Albumin is crucial in the effectiveness of treatment of HRS. Terlipressin efficacy as monotherapy (3.2 ± 1.3 mg/day) was retrospectively evaluated in a multicenter study that included 99 patients with type 1 HRS, reporting kidney function improvement in 58% of the patients.93 The greatest efficacy obtained with the albumin-terlipressin combination, compared with terlipressin alone, could be secondary to a decrease in CO, associated with terlipressin administration, given that albumin has the capacity to maintain or increase CO, even at advanced stages of LC.84 The albumin dose recommended by the EASL is from 20 to 40 g/day, monitoring volume overload. Treatment should be maintained until the kidney injury is resolved, which is determined by creatinine < 1.5 mg/dl, or for a maximum of 14 days, in case of either a lack of response or a partial response (decrease ≥ 50%, with creatinine still >1.5 mg/dl).68

Different studies have shown that the albumin-terlipressin combination is more effective than albumin as monotherapy in the treatment of type 1 HRS. One study included 52 patients with HRS, assigned to receive terlipressin and albumin or albumin as monotherapy. Twenty-one (80%) of the patients assigned to the terlipressin and albumin group had complete response, compared with 5 (19%) from the albumin group (p ≤ 0.001).94 In another study, with 46 patients assigned to terlipressin (1-2 mg IV every 4 h) and albumin (1 g/kg single dose, followed by 20 to 40 g/day) or albumin as monotherapy, 43.5% of the patients in the terlipressin group had improved kidney function, compared with 8.7% in the albumin group (p = 0.017). There was no difference in survival at 3 months between the two groups (27% versus 19%; p = 0.7).95 The recently published phase 3 CONFIRM study was conducted to verify the safety and efficacy of terlipressin, associated with albumin, in adults with type 1 HRS. The patients were randomly assigned, at a 2:1 ratio, to receive terlipressin (1-2 mg IV every 6 hours) or placebo, with concomitant use of albumin recommended in both groups. HRS reversal occurred in 39% of the patients in the terlipressin and albumin group and in 18% of the placebo group (p > 0.001), corroborating that terlipressin is more effective than placebo in improving kidney function, albeit the use of terlipressin was associated with severe adverse effects, such as respiratory failure.96

Concomitant emergency management

Electrolyte correction: patients with severe AKI can present with fluid and electrolyte imbalances that require RRT, especially hyperkalemia.97 The management goal in acute hyperkalemia is the prevention or minimization of the electrophysiologic effects on the heart, to reduce the immediate risk for arrythmias. The therapeutic options for acute hyperkalemia include intravenous calcium gluconate, insulin/glucose, inhaled beta-agonists (salbutamol), intravenous bicarbonate sodium, and hemodialysis.98 In patients with LC, RRT should be offered after considering the prognosis, and in general, should only be used as a bridge to liver transplantation or in patients with potentially reversible AKI. The decision should be made cautiously in patients that are not candidates for transplantation.97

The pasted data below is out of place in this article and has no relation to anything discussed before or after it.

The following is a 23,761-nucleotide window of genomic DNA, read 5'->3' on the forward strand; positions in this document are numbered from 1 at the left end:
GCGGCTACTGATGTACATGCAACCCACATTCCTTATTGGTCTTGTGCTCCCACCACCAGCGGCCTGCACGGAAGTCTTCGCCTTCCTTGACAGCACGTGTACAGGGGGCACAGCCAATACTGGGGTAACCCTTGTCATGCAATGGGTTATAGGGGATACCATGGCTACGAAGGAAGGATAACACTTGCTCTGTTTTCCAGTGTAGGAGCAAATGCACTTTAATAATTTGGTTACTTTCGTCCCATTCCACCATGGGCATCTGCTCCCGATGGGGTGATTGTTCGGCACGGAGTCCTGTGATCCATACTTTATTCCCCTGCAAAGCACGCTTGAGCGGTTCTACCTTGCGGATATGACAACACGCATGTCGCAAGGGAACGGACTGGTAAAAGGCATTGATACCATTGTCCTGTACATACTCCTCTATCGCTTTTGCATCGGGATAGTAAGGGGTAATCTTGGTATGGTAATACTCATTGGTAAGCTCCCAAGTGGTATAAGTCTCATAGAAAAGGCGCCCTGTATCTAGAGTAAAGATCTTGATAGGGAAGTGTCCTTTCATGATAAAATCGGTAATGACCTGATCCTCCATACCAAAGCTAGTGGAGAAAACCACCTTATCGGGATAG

Acid-base status correction: patients with compensated LC maintain a normal acid-base status thanks to the development of hyperbicarbonaturia, to compensate for the decrease in carbon dioxide levels.99

Respiratory alkalosis: respiratory alkalosis is the most frequent acid-base alteration in patients with cirrhosis (64%).100 It is secondary to hyperventilation due to the effect of progesterone on the central nervous system and its potentiation by estrogens.99 Other associated factors are the decrease in functional residual capacity due to ascites, hepatopulmonary syndrome or portopulmonary hypertension.97

Metabolic alkalosis: metabolic alkalosis is generally induced by secondary hyperaldosteronism (effective hypovolemia, loop diuretics, and vomiting).100 The use of loop diuretics promotes bicarbonate retention with chloride depletion and increased aldosterone secretion, with increased potassium excretion and increased ammonia production.99 In addition, the decrease in albumin synthesis and lactate clearance can contribute to the development of metabolic alkalosis, given that albumin is a weak acid.97

Metabolic acidosis: the kidney establishes metabolic compensation of respiratory alkalosis by reducing the tubular secretion of acid, reducing absorption, and increasing bicarbonate excretion, added to the chloride ion retention produced by hyperchloremia. Up to 70% of the body’s lactic acid is metabolized by the liver and only a small portion is metabolized by the kidney. In that context, LC frequently results in the incapacity of the liver to clear systemic lactic acid.97